How to Clean Vagina After Sex

The vast majority of the time, your vagina is capable of cleaning itself after sex. However, a few people like to douch afterward to feel clean, or because they think it helps prevent UTIs and yeast infections.

Douching may disrupt the natural pH balance of your vulva and increase your risk for infection. Instead, experts recommend rinsing your genital area gently with warm water.

Washing

Washing the vulva is always a good idea to prevent unpleasant odors, skin irritation, or infections. A mild, unscented soap is recommended, and you should rinse well and pat dry. It is a good idea to keep a special washcloth or wet wipes in your nightstand or purse, as they are handy for reapplying cleansers and wiping the area after sex or any sexual activity. Women should also avoid wearing tight underwear that chafes the genitals, as yeast infections thrive in moist areas.

Douching the anus and vagina can increase the risk of infection, as it upsets the normal bacterial balance in the vagina. It is best to wipe the area from front to back to avoid anus-to-vagina transfer of fecal microbes. It is also important to wear loose, cotton underwear, as bacteria love to live in hot, sweaty places.

Those who are prone to irritation, urinary tract infections (UTIs), or yeast infections might want to consider showering right after sex, though this is not necessary for most people. If showering is too much work, peeing could help reduce the risk of an infection by flushing out all the lubrication and semen that might have accumulated in the vagina during intercourse. If you’re a fan of wet wipes, it is best to choose the ones without alcohol, glycerin, and fragrance, as these can irritate the area.

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Wiping

The vulva is naturally self-cleaning and can flush itself out following sex, even if it’s got lube, semen, or baby batter inside (I’m talking to you, guys). But washing too often can knock that natural pH balance out of whack and lead to yeast infections, UTIs, or other problems.

Washing should be done with warm water, a soft cloth or sponge, and mild soap — nothing too harsh! And it’s important to wash your perineum (the area behind the anus) and your butt, too. Getting bacteria from your bum and sex toys into your vulva can lead to UTIs, infections, or even pelvic pain, so don’t skip that part!

Some women might like to clean the inside of their vulva after sex by douching, or squirting water in there with a bottle or shower. But doctors don’t recommend it, because douching can reduce the amount of good bacteria in the vulva and cause health issues like vaginal infections.

And, while it might be tempting to smear on some perfume after your vaginal cleaning sesh, that’s not a good idea, either! The vulva has a very sensitive skin, and fragrances can get into the bloodstream and cause other problems. Instead, try using a cleanser that’s specially formulated for the vulva, like Promescent Before and After Wipes. They’re infused with a special blend of herbs, and they’re pH balanced for the area.

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Peeing

A lot of people think they need to clean their vulva after sex, but this isn’t necessary. The vagina is self-cleaning and can be gently washed (along with the external female genitalia, like the labia and vulva) with warm water and mild soap. This is a good practice for anyone who’s prone to UTIs, yeast infections or other irritations.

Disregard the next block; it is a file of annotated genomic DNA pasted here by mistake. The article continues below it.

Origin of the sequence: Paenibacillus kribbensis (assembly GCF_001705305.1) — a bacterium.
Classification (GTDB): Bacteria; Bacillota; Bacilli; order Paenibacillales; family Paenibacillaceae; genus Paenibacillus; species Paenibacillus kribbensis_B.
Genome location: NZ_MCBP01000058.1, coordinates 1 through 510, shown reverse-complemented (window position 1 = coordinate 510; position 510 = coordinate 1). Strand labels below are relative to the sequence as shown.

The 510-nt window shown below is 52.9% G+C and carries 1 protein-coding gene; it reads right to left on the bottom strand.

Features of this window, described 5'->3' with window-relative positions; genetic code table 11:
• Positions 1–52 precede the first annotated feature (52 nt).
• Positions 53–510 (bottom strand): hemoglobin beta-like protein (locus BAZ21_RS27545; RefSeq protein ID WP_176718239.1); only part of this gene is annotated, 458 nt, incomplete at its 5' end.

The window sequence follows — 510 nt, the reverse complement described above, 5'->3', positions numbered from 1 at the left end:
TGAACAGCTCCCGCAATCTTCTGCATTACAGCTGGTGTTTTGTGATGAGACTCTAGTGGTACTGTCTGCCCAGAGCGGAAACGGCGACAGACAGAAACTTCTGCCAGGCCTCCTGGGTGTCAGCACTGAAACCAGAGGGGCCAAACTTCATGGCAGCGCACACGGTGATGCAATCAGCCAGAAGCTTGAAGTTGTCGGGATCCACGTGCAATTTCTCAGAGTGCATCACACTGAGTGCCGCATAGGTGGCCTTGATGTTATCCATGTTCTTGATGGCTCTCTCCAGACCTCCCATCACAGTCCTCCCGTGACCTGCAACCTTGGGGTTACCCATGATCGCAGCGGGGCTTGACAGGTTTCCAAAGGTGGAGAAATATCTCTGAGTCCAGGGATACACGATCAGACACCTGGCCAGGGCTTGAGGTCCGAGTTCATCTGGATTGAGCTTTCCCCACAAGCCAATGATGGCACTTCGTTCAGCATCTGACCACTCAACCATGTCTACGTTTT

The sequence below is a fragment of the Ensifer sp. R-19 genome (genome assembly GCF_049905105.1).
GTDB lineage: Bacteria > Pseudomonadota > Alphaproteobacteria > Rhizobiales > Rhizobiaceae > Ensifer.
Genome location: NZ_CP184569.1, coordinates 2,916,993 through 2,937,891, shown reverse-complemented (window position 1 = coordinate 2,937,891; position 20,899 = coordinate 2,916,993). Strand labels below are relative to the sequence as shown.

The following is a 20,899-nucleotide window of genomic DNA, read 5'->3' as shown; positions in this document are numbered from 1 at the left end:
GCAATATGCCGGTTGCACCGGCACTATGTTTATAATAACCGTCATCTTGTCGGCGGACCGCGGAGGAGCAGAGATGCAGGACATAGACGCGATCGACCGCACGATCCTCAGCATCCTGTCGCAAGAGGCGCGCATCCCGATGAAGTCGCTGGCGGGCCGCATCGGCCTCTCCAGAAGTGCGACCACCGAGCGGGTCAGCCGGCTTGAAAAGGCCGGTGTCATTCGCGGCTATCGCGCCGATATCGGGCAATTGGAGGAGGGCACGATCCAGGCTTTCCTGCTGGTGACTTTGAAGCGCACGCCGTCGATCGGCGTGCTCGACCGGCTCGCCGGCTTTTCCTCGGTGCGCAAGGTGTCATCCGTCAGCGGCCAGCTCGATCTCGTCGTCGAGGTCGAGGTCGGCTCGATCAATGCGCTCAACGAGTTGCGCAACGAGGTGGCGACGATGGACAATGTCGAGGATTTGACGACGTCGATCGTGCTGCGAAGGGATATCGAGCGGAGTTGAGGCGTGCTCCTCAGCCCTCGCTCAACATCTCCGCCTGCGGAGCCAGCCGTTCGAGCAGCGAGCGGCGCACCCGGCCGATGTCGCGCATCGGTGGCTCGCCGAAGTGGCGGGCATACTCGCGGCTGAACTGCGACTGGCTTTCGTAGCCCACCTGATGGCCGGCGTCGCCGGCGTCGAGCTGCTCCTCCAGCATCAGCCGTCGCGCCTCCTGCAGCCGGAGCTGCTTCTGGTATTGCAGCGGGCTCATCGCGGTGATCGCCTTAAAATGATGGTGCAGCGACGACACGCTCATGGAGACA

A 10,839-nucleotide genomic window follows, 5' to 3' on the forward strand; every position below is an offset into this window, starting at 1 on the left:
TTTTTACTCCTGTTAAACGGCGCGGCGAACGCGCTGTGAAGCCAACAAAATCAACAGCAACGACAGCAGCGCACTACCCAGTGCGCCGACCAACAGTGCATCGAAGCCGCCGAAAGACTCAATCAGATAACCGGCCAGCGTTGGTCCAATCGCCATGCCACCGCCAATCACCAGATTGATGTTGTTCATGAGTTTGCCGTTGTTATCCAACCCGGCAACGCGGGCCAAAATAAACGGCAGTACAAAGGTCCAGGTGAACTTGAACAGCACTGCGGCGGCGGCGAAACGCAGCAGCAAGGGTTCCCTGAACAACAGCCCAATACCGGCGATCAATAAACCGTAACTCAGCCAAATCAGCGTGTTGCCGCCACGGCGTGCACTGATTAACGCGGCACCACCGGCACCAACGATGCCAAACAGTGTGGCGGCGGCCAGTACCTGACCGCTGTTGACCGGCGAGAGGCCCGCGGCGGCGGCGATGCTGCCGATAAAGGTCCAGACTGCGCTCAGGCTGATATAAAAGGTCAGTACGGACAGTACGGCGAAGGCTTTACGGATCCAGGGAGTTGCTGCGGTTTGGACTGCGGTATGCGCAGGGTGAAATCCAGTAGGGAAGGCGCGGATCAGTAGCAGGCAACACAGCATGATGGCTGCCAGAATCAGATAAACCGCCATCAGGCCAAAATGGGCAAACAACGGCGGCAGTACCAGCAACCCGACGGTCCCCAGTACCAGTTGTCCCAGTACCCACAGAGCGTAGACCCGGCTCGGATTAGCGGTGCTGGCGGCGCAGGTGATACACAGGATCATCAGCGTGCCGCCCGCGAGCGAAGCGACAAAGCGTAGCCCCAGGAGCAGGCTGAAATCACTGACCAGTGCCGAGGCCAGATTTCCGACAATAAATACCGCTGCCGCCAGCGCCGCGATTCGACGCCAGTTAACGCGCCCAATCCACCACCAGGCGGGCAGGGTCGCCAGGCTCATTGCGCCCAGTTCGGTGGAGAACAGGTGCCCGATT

If you do wash your vulva, try to avoid using soap or scented products, as these can disrupt the natural pH balance of your lady bits and irritate them. Instead, opt for a gentle soap that’s fragrance-free and specially designed for the vulva, such as those from Promescent.

In addition to washing, you should also make sure to pee as soon as possible after sex. This helps flush out any sperm that may have survived the vaginal canal and reduces, though not eliminates, your risk of a urinary tract infection or pregnancy.

Finally, if you have a penis, don’t forget to clean that as well. It’s common for sperm to get trapped under the skin, so a quick wipe-down can help prevent an infection down there. Use warm water and a bit of gentle soap, or consider something like TUSHY Travel, which are pH-balanced wipes that won’t leave a filmy residue. And of course, don’t forget to use a condom and practice safe sex!

Drying

Vaginal dryness can make sex less comfortable, and it may cause pain during sexual penetration. It can also affect your fertility (especially if you’re trying to conceive) as it decreases lubrication and can increase friction during intercourse, which can damage the tissue in your vulva and cervix. If this is the case, a sex expert advises using lubrication before you have sex to avoid painful sex and to help with penetration and orgasms. Use a sexy, water-based lubricant and engage in foreplay with your partner to get fully aroused.

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Douching is not a good idea as it disrupts your vulva’s microbiome and can actually make things worse. Douching is a bad idea if you’re experiencing symptoms like recurring yeast infections, recurrent UTIs or vaginal pain because it can lead to more semen leaking into the vagina and an excess of bacterial growth.

Hodder says that “if you’re someone who is prone to irritation, urinary tract infections or yeast infections and cleaning up after sex will give you peace of mind, then it couldn’t hurt to gently wash your vulva with warm water”. She also adds that peeing right after having sex — before you shower, preferably — can help too. This can flush out any toxins and reduce your risk of UTIs. Just don’t use soap as it can irritate your vulva.

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